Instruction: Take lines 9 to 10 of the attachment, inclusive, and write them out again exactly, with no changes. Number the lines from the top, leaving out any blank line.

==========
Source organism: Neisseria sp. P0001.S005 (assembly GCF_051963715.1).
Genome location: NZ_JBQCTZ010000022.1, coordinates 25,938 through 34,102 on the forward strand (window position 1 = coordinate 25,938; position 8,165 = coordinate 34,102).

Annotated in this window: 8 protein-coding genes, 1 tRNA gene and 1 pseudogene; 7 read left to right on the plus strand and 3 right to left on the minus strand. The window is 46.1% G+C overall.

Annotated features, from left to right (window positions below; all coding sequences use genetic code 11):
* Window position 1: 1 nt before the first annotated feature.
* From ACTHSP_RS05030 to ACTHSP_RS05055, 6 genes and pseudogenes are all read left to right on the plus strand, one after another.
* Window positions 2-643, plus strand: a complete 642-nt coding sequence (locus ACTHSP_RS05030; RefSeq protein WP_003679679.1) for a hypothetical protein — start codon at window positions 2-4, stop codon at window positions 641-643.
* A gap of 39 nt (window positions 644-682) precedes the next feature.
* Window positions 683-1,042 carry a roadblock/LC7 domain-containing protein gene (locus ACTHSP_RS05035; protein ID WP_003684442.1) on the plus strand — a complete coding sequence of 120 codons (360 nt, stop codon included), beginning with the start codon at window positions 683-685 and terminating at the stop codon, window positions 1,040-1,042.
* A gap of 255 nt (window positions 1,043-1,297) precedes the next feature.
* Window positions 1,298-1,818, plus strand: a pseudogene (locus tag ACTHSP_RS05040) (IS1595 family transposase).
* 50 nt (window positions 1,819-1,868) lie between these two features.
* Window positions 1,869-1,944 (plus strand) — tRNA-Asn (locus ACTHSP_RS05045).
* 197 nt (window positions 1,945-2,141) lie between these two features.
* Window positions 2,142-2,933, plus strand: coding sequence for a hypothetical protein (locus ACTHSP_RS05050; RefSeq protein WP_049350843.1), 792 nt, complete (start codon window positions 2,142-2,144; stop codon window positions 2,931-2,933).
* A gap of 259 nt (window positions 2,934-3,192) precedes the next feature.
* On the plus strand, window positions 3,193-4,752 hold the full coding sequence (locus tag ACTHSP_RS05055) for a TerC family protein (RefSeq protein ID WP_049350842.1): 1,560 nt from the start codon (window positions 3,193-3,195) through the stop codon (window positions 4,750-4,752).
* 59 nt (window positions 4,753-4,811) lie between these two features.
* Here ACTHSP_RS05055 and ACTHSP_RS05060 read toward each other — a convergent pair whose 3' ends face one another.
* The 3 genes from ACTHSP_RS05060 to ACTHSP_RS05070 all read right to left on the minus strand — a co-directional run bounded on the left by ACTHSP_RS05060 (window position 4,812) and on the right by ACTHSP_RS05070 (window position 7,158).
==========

* Window positions 683-1,042 carry a roadblock/LC7 domain-containing protein gene (locus ACTHSP_RS05035; protein ID WP_003684442.1) on the plus strand — a complete coding sequence of 120 codons (360 nt, stop codon included), beginning with the start codon at window positions 683-685 and terminating at the stop codon, window positions 1,040-1,042.
* A gap of 255 nt (window positions 1,043-1,297) precedes the next feature.